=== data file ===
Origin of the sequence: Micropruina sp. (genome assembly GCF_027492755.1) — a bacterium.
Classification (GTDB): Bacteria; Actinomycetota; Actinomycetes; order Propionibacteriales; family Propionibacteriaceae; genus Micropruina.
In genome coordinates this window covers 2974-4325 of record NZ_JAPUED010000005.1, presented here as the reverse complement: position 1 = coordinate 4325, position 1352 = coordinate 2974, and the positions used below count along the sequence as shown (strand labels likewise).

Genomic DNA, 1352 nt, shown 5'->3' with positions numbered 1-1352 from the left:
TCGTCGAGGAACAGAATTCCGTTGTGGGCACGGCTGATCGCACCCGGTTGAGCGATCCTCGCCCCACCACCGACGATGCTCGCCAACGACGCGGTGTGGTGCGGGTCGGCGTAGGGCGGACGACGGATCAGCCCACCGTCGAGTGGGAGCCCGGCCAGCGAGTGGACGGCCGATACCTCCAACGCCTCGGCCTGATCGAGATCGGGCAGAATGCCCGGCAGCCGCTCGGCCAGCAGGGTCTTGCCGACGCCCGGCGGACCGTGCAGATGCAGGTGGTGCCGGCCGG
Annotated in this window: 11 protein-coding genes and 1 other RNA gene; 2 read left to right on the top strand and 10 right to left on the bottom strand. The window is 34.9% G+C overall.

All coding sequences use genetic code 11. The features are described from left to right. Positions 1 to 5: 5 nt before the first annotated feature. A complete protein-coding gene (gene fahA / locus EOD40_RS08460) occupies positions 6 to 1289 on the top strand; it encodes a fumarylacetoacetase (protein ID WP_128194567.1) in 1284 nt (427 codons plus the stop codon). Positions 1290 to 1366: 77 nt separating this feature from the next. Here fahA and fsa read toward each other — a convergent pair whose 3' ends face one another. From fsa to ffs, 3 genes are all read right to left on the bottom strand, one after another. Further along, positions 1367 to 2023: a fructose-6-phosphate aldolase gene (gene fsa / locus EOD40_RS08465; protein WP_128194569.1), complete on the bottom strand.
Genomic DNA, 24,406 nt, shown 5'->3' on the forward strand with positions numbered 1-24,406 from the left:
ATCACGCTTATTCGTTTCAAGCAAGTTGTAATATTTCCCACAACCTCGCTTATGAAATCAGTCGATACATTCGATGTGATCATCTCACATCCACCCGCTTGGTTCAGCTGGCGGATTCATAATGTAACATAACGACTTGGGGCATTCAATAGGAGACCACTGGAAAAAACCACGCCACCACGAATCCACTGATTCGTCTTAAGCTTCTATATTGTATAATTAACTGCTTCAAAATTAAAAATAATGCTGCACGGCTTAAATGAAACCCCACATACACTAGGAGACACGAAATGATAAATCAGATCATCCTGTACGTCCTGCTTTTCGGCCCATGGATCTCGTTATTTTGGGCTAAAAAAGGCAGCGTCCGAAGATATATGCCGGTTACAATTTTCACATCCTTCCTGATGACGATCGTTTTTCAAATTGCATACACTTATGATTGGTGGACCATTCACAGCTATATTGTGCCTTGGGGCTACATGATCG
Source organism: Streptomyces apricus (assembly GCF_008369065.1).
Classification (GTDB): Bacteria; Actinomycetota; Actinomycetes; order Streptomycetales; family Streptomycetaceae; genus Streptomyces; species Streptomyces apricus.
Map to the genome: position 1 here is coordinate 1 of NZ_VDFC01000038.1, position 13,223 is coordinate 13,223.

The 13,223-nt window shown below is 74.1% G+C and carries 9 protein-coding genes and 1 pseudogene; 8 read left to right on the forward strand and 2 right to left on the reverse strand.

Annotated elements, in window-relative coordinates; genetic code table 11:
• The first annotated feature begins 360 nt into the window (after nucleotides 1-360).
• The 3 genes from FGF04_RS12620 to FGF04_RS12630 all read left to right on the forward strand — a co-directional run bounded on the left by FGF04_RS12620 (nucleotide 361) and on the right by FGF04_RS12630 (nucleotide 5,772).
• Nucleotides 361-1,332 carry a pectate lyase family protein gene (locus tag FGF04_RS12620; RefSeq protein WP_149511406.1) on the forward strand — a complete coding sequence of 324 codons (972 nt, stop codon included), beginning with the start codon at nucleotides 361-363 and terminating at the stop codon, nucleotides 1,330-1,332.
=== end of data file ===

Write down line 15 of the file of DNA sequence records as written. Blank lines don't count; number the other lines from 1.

• The first annotated feature begins 360 nt into the window (after nucleotides 1-360).